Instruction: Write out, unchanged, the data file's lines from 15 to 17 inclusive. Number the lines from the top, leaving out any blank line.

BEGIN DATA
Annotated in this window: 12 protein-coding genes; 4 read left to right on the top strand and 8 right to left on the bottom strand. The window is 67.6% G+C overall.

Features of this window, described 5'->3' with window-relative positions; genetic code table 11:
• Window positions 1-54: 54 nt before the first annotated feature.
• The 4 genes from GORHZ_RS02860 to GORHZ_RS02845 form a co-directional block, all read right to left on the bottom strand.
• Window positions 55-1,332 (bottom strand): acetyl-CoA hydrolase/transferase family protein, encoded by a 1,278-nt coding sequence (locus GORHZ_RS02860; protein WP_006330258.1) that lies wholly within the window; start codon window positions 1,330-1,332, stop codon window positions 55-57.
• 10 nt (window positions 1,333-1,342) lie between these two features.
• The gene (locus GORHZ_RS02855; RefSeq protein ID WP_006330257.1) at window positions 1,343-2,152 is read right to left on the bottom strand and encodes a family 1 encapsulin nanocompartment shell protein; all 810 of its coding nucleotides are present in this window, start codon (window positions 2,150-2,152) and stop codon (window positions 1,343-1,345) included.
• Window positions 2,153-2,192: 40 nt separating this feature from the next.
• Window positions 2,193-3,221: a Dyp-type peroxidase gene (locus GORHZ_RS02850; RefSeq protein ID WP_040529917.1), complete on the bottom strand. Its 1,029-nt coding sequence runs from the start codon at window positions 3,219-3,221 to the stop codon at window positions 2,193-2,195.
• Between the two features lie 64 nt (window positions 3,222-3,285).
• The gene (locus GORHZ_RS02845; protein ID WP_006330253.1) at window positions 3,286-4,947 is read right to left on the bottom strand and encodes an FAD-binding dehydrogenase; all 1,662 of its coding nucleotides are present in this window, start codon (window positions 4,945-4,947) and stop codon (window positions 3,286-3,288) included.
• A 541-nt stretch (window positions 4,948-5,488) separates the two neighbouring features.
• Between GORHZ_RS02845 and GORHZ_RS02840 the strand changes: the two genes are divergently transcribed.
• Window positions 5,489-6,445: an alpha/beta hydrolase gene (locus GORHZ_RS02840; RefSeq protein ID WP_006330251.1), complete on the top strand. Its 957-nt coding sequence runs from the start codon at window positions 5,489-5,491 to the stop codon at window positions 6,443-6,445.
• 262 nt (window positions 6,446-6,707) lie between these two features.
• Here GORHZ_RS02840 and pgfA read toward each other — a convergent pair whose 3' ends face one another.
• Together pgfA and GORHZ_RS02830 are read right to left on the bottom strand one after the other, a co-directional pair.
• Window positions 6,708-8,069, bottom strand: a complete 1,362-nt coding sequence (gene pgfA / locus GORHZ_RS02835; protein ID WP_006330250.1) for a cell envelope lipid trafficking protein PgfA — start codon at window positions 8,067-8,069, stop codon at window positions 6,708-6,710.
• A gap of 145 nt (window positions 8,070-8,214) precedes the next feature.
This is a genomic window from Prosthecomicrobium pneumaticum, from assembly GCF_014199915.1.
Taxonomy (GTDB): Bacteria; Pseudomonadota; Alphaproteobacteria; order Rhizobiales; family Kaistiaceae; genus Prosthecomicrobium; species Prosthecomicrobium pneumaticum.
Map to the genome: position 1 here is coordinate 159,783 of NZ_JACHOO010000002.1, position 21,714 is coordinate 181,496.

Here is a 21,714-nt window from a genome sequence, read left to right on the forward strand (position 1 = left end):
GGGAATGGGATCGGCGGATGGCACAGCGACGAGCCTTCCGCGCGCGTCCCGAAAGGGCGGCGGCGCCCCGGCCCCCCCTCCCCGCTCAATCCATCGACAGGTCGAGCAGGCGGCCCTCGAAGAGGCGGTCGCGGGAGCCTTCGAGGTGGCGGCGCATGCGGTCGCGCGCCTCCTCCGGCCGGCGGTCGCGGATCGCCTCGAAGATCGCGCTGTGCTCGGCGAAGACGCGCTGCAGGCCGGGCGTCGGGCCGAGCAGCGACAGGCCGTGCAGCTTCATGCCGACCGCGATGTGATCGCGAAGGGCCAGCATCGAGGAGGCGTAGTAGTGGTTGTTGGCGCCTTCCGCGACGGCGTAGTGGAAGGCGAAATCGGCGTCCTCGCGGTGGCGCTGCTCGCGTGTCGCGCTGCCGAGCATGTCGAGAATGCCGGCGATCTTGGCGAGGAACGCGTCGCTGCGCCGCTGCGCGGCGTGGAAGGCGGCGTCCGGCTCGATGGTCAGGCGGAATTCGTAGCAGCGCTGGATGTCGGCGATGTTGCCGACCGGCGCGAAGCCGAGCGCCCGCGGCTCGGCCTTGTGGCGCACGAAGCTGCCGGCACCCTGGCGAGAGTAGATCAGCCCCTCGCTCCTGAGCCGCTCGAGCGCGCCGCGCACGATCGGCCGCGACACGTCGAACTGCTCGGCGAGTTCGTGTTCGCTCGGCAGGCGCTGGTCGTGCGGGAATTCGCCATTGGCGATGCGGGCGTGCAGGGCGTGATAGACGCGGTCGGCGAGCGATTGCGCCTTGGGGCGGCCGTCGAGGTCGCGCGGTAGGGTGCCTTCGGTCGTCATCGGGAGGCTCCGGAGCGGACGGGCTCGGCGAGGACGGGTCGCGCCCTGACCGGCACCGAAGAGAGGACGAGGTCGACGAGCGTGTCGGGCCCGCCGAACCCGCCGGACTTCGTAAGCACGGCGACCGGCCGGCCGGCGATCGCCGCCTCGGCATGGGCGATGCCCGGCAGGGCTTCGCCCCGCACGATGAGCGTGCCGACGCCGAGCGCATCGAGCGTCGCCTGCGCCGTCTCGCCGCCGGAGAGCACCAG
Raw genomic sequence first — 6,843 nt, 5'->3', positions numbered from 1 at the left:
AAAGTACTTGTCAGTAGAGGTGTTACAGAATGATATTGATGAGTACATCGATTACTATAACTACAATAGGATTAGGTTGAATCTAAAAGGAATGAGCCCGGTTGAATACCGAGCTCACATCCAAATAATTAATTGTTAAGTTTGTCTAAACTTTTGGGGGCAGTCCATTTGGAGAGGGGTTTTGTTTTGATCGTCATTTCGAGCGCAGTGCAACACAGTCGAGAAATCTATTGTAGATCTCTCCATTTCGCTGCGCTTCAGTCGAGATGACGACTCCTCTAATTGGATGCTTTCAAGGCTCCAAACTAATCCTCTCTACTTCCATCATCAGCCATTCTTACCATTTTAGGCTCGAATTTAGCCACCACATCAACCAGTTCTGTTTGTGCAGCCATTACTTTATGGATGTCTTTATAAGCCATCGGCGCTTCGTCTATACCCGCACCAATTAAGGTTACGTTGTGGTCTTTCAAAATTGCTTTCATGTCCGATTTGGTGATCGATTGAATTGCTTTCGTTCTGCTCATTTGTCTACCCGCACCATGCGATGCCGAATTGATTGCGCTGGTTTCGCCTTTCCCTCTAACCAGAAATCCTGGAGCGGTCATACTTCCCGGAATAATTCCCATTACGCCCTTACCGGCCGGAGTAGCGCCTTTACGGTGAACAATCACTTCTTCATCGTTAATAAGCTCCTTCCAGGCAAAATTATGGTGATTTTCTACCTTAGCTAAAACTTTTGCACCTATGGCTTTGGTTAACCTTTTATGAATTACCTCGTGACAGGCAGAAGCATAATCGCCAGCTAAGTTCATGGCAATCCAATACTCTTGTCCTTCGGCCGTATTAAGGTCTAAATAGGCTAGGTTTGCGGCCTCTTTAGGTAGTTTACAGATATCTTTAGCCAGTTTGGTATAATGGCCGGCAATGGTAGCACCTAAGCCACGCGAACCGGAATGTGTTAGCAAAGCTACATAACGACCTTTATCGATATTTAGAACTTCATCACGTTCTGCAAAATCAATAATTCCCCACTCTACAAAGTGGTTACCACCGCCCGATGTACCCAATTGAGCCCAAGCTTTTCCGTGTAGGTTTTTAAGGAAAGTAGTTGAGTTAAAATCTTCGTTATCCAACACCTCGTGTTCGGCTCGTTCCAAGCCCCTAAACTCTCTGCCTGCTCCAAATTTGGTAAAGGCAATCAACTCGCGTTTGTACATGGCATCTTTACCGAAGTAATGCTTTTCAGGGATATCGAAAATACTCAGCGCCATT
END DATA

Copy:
• 262 nt (window positions 6,446-6,707) lie between these two features.
• Here GORHZ_RS02840 and pgfA read toward each other — a convergent pair whose 3' ends face one another.
• Together pgfA and GORHZ_RS02830 are read right to left on the bottom strand one after the other, a co-directional pair.